Frugal Fashion for Teens
by Suzanne Donahue
One of the most popular questions I receive in my mail is "How can I have clothes that are in style without going broke?" Being the frugal person I am, I thought I'd share a few of my tips on how to keep your closet full of fashionable clothes without paying a fortune.
One of the best ways to get clothes is to accept hand-me-downs from friends, family, or your parent's friends' children. I've received clothes from both my cousins, plus my dad has a friend who has two daughters, and they both passed clothes to me. (I'm pretty short and skinny, so when most people out-grow their clothes, they fit me!) The majority of those clothes I didn't want, just because some of them were pretty worn out or old. But, there were a lot of pairs of jeans, shorts, and flannel shirts that I really needed. My style is pretty basic - I like plain jeans, flannel shirts, tank tops and jean shorts. I don't like anything really girly or dressy, so I have an easy time finding basic clothes that I like. If you are more picky, you might have a problem with accepting other people's clothing.
Thrift shops and consignment stores are other great alternatives. If you've never been to one of these stores, you don't know what you're missing! You probably think that all of these clothes are worn out and old, but the opposite is true. In fact, every thrift shop and consignment store that I've been to takes good care of the clothes they sell! If you want a secret about these types of stores, I'll fill you in -- did you know that most of the clothes that are unclaimed in your school lost and found go to these types of stores? Once, someone never claimed their $120 Starter jacket, and it went to Goodwill and sold for $15! I actually knew people who would wait and see which days the lost and found would go empty, and then go visit the thrift store to start their shopping! :-)
Another way is to buy plain clothes that can double-up as something else. For example, about three weeks ago, I needed a new dress... Usually, I don't like paying more than $10 for any type of clothing, but this time I made an exception. I bought a $30 long black dress with really classy beige flowers on it! When I wear it alone, it makes a great Summer dress because it is sleeveless. When I wear it with a sweater it looks great for church! And, when I wear it with the jacket it came with, it's professional enough to wear to dinner parties, job interviews, and other special occasions. Because this one dress can be worn anywhere, I saved myself a lot of money. The average dress I can find is $20. So, if you think about it, rather than buying a church dress, a special occasion dress, and a Summer dress, which would cost $60, I only paid 50%!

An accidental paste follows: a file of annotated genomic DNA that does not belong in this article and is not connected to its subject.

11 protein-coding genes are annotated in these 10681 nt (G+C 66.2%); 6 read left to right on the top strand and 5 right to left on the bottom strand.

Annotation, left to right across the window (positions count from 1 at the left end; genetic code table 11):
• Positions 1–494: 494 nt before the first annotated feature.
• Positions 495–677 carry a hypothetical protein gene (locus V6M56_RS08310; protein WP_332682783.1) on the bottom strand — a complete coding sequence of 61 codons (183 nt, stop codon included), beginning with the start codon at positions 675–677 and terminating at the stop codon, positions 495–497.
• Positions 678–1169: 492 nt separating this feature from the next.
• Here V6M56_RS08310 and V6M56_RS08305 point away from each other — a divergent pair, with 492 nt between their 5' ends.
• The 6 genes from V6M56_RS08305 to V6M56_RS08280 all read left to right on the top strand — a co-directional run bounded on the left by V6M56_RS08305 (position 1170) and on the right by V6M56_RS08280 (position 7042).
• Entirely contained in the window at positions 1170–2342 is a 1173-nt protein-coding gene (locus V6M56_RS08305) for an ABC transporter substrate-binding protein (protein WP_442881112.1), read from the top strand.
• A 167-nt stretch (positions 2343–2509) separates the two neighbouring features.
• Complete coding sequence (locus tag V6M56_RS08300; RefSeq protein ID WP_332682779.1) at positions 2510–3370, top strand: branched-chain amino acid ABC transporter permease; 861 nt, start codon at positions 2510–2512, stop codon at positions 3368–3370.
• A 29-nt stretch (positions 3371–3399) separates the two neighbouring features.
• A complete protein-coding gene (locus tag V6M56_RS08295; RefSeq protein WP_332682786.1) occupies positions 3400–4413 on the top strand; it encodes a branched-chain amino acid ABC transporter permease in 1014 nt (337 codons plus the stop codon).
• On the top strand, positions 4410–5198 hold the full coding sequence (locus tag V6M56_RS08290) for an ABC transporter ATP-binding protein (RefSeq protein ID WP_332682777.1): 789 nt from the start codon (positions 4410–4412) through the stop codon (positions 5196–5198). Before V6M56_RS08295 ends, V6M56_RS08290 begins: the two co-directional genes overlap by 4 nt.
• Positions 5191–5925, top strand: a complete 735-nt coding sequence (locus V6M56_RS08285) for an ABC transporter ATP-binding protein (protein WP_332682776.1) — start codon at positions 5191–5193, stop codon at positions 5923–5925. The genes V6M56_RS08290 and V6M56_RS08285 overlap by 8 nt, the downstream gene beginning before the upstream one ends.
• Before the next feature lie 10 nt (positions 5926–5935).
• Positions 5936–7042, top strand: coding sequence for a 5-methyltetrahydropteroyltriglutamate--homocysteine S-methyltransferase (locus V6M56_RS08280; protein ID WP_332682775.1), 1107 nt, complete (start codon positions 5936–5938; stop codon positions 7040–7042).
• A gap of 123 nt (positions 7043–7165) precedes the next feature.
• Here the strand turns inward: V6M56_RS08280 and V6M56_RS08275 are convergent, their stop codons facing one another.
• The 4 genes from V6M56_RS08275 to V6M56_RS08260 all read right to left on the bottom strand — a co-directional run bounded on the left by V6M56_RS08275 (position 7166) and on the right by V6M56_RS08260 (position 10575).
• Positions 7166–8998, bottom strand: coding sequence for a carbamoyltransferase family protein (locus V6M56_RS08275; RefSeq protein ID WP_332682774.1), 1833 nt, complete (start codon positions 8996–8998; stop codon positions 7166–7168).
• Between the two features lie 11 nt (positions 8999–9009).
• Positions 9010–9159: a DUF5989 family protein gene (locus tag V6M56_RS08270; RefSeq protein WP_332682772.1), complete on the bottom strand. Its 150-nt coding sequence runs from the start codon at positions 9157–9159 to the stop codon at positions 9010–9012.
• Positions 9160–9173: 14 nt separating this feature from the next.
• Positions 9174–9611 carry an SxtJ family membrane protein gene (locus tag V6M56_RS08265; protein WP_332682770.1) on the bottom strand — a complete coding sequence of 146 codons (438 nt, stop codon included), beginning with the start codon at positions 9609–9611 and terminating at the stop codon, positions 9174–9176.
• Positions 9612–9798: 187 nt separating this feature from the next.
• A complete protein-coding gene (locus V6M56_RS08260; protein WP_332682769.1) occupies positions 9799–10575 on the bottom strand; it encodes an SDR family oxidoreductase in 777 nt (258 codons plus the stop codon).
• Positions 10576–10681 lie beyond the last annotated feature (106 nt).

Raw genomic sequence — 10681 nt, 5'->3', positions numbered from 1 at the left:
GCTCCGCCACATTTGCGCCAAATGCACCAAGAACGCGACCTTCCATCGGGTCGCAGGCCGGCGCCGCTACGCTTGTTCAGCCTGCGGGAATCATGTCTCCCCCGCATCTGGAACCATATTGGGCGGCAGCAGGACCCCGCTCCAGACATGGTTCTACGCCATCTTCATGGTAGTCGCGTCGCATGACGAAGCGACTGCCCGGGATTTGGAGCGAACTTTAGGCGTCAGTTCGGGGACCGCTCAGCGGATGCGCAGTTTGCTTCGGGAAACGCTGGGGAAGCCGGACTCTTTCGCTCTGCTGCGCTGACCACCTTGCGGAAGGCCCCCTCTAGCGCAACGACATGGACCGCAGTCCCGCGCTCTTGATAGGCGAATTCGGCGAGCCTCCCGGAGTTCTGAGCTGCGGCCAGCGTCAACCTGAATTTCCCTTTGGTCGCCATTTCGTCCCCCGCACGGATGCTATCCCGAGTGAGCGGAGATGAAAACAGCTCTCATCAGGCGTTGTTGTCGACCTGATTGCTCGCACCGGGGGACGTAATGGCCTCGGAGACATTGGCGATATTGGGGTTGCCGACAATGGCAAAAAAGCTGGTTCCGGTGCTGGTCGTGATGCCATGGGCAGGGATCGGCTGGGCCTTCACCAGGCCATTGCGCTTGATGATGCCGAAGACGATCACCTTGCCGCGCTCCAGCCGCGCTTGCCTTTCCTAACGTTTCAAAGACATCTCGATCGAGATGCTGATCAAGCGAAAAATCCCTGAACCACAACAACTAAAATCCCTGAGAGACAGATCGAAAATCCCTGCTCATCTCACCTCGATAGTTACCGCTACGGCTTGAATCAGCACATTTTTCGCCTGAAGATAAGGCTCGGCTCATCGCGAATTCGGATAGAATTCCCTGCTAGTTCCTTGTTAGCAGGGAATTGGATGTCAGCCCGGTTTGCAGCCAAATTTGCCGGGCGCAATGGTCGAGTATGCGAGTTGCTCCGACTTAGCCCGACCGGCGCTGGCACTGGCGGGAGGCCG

Last, but not least, comes what we like to call bargain hunting. Why pay full price now, if you could have paid much less off-season? Fall is the time to buy Summer clothes. Winter is the time to buy Fall clothes. Spring is the time to buy Winter clothes, and Winter is the time to buy Summer clothes. Sound odd? It shouldn't. For example, let's say you need to buy a new complete Summer wardrobe. Rather than buy your clothes during the Summer months, purchase them during Fall. Once fall strolls along and the stores need to make room for new Fall clothes, they will sell their Summer clothing at a large discount. Just be sure to buy your clothes 1 size bigger, so they'll fit you next year!
The only problem you may run into is shoes. It's sometimes hard to find the shoes you want at a good price. The best bargain I got was a new pair of sandals for only $4.50. My mother needed new shoes, and I was planning on getting that pair of sandals for $9, but it was a buy-1-get-1 50% off sale! So, watch those sales and buy your shoes cheap whenever you can. Even if you don't need a new pair of sneakers now, if you happened to find a pair at a really good price, it's better to buy it now in a bigger size for next year! :-)
Suzanne Donahue is 17-years-old. She loves to share her ideas by writing articles on all different subjects, and enjoys meeting new people from all over the world. Her hobbies include Web design, drawing, painting, sculpting, taking her dog on long walks, and finding new ways to "get more for less."
Take the Next Step
- For more frugal living articles, visit the TDS Frugal Living section.
- Do you struggle to get ahead financially? Then you'll want to subscribe to our free weekly Surviving Tough Times newsletter aimed at helping you 'live better...for less'. Each issue features great ways to help you stretch your dollars and make the most of your resources.
Trending on TDS
- 5 big bills you can cut fast
- 5 ways kids learn and earn from Minecraft
- Bad with money? Teach your kids to get it right
- How to help your children retire millionaires
- 4 steps to a simpler (and more frugal) life
- 15 romantic "time-outs" for parents
- How to make split shift parenting work
- 9 ways to reduce the chore of doing laundry
- A single mom's income shortfall
- Birthday bashes on a budget
- Get kids in the habit of saving early, not late!
- What is the cost of raising a child?
- Spouse income calculator
- Should my spouse work, too?
- College savings calculator
- Home budget calculator